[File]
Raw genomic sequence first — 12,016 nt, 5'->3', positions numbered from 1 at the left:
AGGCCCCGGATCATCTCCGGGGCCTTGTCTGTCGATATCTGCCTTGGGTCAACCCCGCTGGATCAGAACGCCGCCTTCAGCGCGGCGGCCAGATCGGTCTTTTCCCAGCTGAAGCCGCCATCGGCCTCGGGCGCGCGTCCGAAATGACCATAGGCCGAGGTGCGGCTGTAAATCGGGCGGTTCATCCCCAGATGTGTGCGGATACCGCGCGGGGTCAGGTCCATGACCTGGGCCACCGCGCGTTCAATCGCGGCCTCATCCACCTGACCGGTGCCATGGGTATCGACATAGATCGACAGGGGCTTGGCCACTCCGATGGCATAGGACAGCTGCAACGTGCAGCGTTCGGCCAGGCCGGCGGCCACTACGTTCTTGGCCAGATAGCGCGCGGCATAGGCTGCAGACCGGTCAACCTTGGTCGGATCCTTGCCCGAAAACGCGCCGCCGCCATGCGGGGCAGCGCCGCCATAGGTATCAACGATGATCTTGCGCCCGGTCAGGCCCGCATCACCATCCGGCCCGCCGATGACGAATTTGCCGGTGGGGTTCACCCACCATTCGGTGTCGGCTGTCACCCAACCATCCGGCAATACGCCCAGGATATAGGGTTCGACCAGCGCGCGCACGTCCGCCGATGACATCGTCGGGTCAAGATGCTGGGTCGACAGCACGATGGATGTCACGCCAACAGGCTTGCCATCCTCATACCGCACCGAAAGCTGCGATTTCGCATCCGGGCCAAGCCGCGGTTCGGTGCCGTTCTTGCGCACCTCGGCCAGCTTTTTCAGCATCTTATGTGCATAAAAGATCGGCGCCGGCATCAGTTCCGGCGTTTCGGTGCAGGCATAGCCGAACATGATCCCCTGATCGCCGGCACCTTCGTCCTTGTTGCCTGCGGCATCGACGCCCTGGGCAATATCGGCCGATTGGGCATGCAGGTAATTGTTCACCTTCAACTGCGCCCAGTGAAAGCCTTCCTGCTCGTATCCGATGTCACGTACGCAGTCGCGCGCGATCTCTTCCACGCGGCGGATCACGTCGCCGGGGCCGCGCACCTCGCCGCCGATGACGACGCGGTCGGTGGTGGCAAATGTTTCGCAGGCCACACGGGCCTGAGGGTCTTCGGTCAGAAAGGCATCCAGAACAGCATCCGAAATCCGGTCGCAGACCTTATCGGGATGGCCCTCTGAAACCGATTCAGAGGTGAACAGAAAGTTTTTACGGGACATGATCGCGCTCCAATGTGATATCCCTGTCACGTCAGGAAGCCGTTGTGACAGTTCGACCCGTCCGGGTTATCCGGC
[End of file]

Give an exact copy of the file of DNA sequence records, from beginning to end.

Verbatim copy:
Raw genomic sequence first — 12,016 nt, 5'->3', positions numbered from 1 at the left:
AGGCCCCGGATCATCTCCGGGGCCTTGTCTGTCGATATCTGCCTTGGGTCAACCCCGCTGGATCAGAACGCCGCCTTCAGCGCGGCGGCCAGATCGGTCTTTTCCCAGCTGAAGCCGCCATCGGCCTCGGGCGCGCGTCCGAAATGACCATAGGCCGAGGTGCGGCTGTAAATCGGGCGGTTCATCCCCAGATGTGTGCGGATACCGCGCGGGGTCAGGTCCATGACCTGGGCCACCGCGCGTTCAATCGCGGCCTCATCCACCTGACCGGTGCCATGGGTATCGACATAGATCGACAGGGGCTTGGCCACTCCGATGGCATAGGACAGCTGCAACGTGCAGCGTTCGGCCAGGCCGGCGGCCACTACGTTCTTGGCCAGATAGCGCGCGGCATAGGCTGCAGACCGGTCAACCTTGGTCGGATCCTTGCCCGAAAACGCGCCGCCGCCATGCGGGGCAGCGCCGCCATAGGTATCAACGATGATCTTGCGCCCGGTCAGGCCCGCATCACCATCCGGCCCGCCGATGACGAATTTGCCGGTGGGGTTCACCCACCATTCGGTGTCGGCTGTCACCCAACCATCCGGCAATACGCCCAGGATATAGGGTTCGACCAGCGCGCGCACGTCCGCCGATGACATCGTCGGGTCAAGATGCTGGGTCGACAGCACGATGGATGTCACGCCAACAGGCTTGCCATCCTCATACCGCACCGAAAGCTGCGATTTCGCATCCGGGCCAAGCCGCGGTTCGGTGCCGTTCTTGCGCACCTCGGCCAGCTTTTTCAGCATCTTATGTGCATAAAAGATCGGCGCCGGCATCAGTTCCGGCGTTTCGGTGCAGGCATAGCCGAACATGATCCCCTGATCGCCGGCACCTTCGTCCTTGTTGCCTGCGGCATCGACGCCCTGGGCAATATCGGCCGATTGGGCATGCAGGTAATTGTTCACCTTCAACTGCGCCCAGTGAAAGCCTTCCTGCTCGTATCCGATGTCACGTACGCAGTCGCGCGCGATCTCTTCCACGCGGCGGATCACGTCGCCGGGGCCGCGCACCTCGCCGCCGATGACGACGCGGTCGGTGGTGGCAAATGTTTCGCAGGCCACACGGGCCTGAGGGTCTTCGGTCAGAAAGGCATCCAGAACAGCATCCGAAATCCGGTCGCAGACCTTATCGGGATGGCCCTCTGAAACCGATTCAGAGGTGAACAGAAAGTTTTTACGGGACATGATCGCGCTCCAATGTGATATCCCTGTCACGTCAGGAAGCCGTTGTGACAGTTCGACCCGTCCGGGTTATCCGGC